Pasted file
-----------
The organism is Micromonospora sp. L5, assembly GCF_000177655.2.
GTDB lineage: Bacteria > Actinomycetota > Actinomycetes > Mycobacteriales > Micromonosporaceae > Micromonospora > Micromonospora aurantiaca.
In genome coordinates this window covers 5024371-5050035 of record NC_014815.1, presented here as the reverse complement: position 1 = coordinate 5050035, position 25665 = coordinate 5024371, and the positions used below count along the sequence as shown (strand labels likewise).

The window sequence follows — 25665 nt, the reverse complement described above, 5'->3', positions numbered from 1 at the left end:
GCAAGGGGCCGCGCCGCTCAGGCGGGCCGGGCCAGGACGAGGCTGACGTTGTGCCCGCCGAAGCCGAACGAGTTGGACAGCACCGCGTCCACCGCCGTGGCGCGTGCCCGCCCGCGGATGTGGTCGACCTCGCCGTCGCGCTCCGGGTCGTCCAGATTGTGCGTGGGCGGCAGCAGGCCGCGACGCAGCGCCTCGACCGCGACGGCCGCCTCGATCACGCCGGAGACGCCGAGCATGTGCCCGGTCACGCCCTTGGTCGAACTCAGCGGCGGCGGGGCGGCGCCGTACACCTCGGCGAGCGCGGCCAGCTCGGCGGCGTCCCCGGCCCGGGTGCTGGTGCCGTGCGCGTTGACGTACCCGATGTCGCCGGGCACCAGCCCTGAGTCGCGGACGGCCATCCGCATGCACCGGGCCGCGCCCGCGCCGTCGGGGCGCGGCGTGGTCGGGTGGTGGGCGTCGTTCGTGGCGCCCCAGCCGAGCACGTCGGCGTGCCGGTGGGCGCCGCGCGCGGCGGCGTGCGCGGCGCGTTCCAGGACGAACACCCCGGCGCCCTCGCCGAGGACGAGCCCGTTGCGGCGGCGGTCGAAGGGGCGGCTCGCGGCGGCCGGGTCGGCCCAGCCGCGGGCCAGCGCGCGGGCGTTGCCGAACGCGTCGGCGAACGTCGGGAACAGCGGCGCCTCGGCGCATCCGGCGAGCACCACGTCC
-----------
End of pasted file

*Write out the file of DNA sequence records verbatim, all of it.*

The organism is Micromonospora sp. L5, assembly GCF_000177655.2.
GTDB lineage: Bacteria > Actinomycetota > Actinomycetes > Mycobacteriales > Micromonosporaceae > Micromonospora > Micromonospora aurantiaca.
In genome coordinates this window covers 5024371-5050035 of record NC_014815.1, presented here as the reverse complement: position 1 = coordinate 5050035, position 25665 = coordinate 5024371, and the positions used below count along the sequence as shown (strand labels likewise).

The window sequence follows — 25665 nt, the reverse complement described above, 5'->3', positions numbered from 1 at the left end:
GCAAGGGGCCGCGCCGCTCAGGCGGGCCGGGCCAGGACGAGGCTGACGTTGTGCCCGCCGAAGCCGAACGAGTTGGACAGCACCGCGTCCACCGCCGTGGCGCGTGCCCGCCCGCGGATGTGGTCGACCTCGCCGTCGCGCTCCGGGTCGTCCAGATTGTGCGTGGGCGGCAGCAGGCCGCGACGCAGCGCCTCGACCGCGACGGCCGCCTCGATCACGCCGGAGACGCCGAGCATGTGCCCGGTCACGCCCTTGGTCGAACTCAGCGGCGGCGGGGCGGCGCCGTACACCTCGGCGAGCGCGGCCAGCTCGGCGGCGTCCCCGGCCCGGGTGCTGGTGCCGTGCGCGTTGACGTACCCGATGTCGCCGGGCACCAGCCCTGAGTCGCGGACGGCCATCCGCATGCACCGGGCCGCGCCCGCGCCGTCGGGGCGCGGCGTGGTCGGGTGGTGGGCGTCGTTCGTGGCGCCCCAGCCGAGCACGTCGGCGTGCCGGTGGGCGCCGCGCGCGGCGGCGTGCGCGGCGCGTTCCAGGACGAACACCCCGGCGCCCTCGCCGAGGACGAGCCCGTTGCGGCGGCGGTCGAAGGGGCGGCTCGCGGCGGCCGGGTCGGCCCAGCCGCGGGCCAGCGCGCGGGCGTTGCCGAACGCGTCGGCGAACGTCGGGAACAGCGGCGCCTCGGCGCATCCGGCGAGCACCACGTCC